Little fascinates New Yorkers more than doormen, who know far more about tenants than tenants know about them. Doormen know what their tenants eat, what kind of movies they watch, whom they spend time with, whether they drink too much, and whether they have kinky sex. But if doormen are unusually familiar with their tenants, they are also socially very distant. In Doormen, Peter Bearman untangles this unusual dynamic to reveal the many ways that tenants and doormen negotiate their complex relationship.
Combining observation, interviews, and survey information, Doormen provides a deep and enduring ethnography of the occupational role of doormen, the dynamics of the residential lobby, and the mundane features of highly consequential social exchanges between doormen and tenants. Here, Bearman explains why doormen find their jobs both boring and stressful, why tenants feel anxious about how much of a Christmas bonus their neighbors give, and how everyday transactions small and large affect tenants' professional and informal relationships with doormen.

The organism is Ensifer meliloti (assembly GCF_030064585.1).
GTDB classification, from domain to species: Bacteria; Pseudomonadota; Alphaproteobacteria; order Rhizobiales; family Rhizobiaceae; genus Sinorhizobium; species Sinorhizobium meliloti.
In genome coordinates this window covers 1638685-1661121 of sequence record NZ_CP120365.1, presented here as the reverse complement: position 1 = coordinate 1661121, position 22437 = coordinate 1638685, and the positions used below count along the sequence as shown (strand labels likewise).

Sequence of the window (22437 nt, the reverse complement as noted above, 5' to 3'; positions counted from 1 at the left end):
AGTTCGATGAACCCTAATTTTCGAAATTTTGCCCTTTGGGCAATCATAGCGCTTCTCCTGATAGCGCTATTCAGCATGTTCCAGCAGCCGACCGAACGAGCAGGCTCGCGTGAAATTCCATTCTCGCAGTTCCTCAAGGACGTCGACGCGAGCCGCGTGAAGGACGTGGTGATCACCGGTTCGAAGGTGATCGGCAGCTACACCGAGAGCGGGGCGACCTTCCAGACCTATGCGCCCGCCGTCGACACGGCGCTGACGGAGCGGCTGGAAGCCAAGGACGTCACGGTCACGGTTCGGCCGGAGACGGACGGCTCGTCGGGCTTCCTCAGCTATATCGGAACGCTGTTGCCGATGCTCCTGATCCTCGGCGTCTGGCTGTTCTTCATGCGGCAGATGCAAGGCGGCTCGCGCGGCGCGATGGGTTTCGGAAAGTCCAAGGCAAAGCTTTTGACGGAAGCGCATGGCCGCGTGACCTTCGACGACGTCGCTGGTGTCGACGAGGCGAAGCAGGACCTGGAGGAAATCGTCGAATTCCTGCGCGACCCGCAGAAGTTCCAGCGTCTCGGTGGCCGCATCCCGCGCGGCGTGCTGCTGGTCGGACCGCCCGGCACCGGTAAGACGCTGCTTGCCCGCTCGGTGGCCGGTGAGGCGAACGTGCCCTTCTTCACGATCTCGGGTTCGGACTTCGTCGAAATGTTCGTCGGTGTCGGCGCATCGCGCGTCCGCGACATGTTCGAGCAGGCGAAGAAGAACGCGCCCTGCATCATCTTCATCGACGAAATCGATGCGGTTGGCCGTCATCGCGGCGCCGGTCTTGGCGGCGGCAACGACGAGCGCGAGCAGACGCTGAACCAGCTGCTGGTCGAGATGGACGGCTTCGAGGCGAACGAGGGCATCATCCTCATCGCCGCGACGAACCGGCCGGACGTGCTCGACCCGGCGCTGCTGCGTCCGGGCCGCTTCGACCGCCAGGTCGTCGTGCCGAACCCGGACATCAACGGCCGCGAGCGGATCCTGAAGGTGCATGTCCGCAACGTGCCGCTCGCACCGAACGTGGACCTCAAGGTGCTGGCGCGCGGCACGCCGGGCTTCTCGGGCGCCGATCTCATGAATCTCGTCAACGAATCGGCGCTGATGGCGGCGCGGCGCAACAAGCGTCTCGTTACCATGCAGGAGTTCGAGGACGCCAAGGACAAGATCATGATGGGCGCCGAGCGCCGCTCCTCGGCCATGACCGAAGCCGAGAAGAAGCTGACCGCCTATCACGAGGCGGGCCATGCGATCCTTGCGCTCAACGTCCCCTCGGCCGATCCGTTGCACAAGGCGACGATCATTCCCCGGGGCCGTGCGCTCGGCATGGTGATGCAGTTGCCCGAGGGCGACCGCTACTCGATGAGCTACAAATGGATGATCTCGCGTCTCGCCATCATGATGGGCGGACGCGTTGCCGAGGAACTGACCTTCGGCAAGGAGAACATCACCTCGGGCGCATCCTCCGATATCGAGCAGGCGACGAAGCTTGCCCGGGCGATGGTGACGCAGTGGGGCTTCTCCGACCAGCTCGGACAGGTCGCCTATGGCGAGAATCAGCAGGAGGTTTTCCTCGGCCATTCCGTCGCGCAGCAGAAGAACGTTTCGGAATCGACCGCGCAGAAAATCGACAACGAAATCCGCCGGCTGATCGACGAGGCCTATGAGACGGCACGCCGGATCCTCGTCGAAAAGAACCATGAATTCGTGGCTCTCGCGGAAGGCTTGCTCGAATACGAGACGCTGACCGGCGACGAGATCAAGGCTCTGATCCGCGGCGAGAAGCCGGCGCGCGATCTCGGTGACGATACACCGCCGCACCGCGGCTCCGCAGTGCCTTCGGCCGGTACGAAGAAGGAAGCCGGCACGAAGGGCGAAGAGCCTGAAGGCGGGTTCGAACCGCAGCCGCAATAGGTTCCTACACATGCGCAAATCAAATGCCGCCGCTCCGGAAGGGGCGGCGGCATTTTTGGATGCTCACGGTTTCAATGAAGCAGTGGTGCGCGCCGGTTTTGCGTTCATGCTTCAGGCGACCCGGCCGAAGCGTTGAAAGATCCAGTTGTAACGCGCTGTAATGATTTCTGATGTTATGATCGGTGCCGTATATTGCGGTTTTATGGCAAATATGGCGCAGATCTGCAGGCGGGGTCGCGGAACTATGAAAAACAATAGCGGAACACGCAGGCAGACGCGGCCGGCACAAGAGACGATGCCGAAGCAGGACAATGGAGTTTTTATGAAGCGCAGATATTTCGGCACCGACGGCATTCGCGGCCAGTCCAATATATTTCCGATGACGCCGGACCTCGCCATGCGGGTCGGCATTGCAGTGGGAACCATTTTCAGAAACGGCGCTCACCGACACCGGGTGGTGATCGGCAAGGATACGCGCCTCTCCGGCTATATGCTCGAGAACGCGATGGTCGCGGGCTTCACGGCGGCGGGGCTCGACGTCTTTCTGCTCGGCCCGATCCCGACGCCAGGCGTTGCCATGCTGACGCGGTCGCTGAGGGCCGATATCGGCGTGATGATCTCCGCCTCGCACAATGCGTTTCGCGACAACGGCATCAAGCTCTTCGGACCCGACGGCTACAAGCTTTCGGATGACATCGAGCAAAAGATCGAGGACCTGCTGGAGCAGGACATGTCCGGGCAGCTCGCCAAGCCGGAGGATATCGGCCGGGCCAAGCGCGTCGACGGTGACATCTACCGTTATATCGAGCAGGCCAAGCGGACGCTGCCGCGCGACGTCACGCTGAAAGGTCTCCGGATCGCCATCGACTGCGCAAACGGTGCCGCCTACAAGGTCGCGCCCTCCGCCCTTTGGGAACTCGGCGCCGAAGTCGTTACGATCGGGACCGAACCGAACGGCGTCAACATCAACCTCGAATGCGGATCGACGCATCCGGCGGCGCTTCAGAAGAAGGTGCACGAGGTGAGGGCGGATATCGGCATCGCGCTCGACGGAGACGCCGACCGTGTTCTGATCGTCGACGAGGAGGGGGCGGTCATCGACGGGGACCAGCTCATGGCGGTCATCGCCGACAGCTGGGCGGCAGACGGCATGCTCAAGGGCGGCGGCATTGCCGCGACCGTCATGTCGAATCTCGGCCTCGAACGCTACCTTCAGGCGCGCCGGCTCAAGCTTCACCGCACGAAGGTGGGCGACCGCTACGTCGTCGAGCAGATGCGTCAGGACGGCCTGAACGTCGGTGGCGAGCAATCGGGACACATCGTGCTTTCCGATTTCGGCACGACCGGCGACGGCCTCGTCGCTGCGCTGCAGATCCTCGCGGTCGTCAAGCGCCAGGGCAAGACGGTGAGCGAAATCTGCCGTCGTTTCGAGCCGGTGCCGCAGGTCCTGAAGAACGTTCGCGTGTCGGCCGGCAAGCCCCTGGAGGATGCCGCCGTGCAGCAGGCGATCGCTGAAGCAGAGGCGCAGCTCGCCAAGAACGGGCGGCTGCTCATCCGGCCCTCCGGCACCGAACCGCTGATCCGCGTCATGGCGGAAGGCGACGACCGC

In the daily life of the doorman resides the profound, and this book provides a brilliant account of how tenants and doormen interact within the complex world of the lobby.